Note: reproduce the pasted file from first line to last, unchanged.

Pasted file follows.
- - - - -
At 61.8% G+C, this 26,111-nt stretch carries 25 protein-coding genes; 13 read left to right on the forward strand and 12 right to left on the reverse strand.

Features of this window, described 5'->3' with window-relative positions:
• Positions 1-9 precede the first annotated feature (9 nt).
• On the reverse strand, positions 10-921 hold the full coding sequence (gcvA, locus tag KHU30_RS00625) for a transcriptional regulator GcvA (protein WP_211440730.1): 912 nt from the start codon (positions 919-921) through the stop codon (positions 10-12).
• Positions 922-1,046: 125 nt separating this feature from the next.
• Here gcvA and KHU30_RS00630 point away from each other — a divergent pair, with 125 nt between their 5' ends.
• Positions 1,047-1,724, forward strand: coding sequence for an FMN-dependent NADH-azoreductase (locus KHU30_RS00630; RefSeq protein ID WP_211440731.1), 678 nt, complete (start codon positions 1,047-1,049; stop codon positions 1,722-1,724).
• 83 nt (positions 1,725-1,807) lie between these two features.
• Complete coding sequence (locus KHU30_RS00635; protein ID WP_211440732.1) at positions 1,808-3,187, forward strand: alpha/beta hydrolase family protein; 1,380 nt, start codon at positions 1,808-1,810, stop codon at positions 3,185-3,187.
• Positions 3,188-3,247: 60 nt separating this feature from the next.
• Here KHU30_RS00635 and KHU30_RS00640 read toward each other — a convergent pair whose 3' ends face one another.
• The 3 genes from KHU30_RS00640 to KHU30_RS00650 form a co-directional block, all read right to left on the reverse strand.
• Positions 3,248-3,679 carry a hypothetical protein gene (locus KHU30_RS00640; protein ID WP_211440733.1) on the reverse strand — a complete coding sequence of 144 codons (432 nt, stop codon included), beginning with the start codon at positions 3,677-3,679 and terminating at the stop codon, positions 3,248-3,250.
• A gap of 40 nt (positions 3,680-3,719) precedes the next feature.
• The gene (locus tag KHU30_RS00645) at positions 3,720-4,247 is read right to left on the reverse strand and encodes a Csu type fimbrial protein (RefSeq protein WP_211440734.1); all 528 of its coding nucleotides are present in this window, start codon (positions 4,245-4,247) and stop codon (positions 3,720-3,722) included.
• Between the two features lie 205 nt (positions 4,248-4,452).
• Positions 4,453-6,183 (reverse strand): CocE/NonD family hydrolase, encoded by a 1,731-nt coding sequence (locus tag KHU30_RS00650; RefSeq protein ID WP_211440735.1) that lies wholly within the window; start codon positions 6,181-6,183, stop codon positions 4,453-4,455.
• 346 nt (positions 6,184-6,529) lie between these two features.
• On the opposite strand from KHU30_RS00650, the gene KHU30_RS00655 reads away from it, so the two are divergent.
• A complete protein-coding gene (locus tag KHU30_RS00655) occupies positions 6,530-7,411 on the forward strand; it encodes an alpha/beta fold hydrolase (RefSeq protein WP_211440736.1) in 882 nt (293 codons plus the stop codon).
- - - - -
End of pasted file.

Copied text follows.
At 61.8% G+C, this 26,111-nt stretch carries 25 protein-coding genes; 13 read left to right on the forward strand and 12 right to left on the reverse strand.

Features of this window, described 5'->3' with window-relative positions:
• Positions 1-9 precede the first annotated feature (9 nt).
• On the reverse strand, positions 10-921 hold the full coding sequence (gcvA, locus tag KHU30_RS00625) for a transcriptional regulator GcvA (protein WP_211440730.1): 912 nt from the start codon (positions 919-921) through the stop codon (positions 10-12).
• Positions 922-1,046: 125 nt separating this feature from the next.
• Here gcvA and KHU30_RS00630 point away from each other — a divergent pair, with 125 nt between their 5' ends.
• Positions 1,047-1,724, forward strand: coding sequence for an FMN-dependent NADH-azoreductase (locus KHU30_RS00630; RefSeq protein ID WP_211440731.1), 678 nt, complete (start codon positions 1,047-1,049; stop codon positions 1,722-1,724).
• 83 nt (positions 1,725-1,807) lie between these two features.
• Complete coding sequence (locus KHU30_RS00635; protein ID WP_211440732.1) at positions 1,808-3,187, forward strand: alpha/beta hydrolase family protein; 1,380 nt, start codon at positions 1,808-1,810, stop codon at positions 3,185-3,187.
• Positions 3,188-3,247: 60 nt separating this feature from the next.
• Here KHU30_RS00635 and KHU30_RS00640 read toward each other — a convergent pair whose 3' ends face one another.
• The 3 genes from KHU30_RS00640 to KHU30_RS00650 form a co-directional block, all read right to left on the reverse strand.
• Positions 3,248-3,679 carry a hypothetical protein gene (locus KHU30_RS00640; protein ID WP_211440733.1) on the reverse strand — a complete coding sequence of 144 codons (432 nt, stop codon included), beginning with the start codon at positions 3,677-3,679 and terminating at the stop codon, positions 3,248-3,250.
• A gap of 40 nt (positions 3,680-3,719) precedes the next feature.
• The gene (locus tag KHU30_RS00645) at positions 3,720-4,247 is read right to left on the reverse strand and encodes a Csu type fimbrial protein (RefSeq protein WP_211440734.1); all 528 of its coding nucleotides are present in this window, start codon (positions 4,245-4,247) and stop codon (positions 3,720-3,722) included.
• Between the two features lie 205 nt (positions 4,248-4,452).
• Positions 4,453-6,183 (reverse strand): CocE/NonD family hydrolase, encoded by a 1,731-nt coding sequence (locus tag KHU30_RS00650; RefSeq protein ID WP_211440735.1) that lies wholly within the window; start codon positions 6,181-6,183, stop codon positions 4,453-4,455.
• 346 nt (positions 6,184-6,529) lie between these two features.
• On the opposite strand from KHU30_RS00650, the gene KHU30_RS00655 reads away from it, so the two are divergent.
• A complete protein-coding gene (locus tag KHU30_RS00655) occupies positions 6,530-7,411 on the forward strand; it encodes an alpha/beta fold hydrolase (RefSeq protein WP_211440736.1) in 882 nt (293 codons plus the stop codon).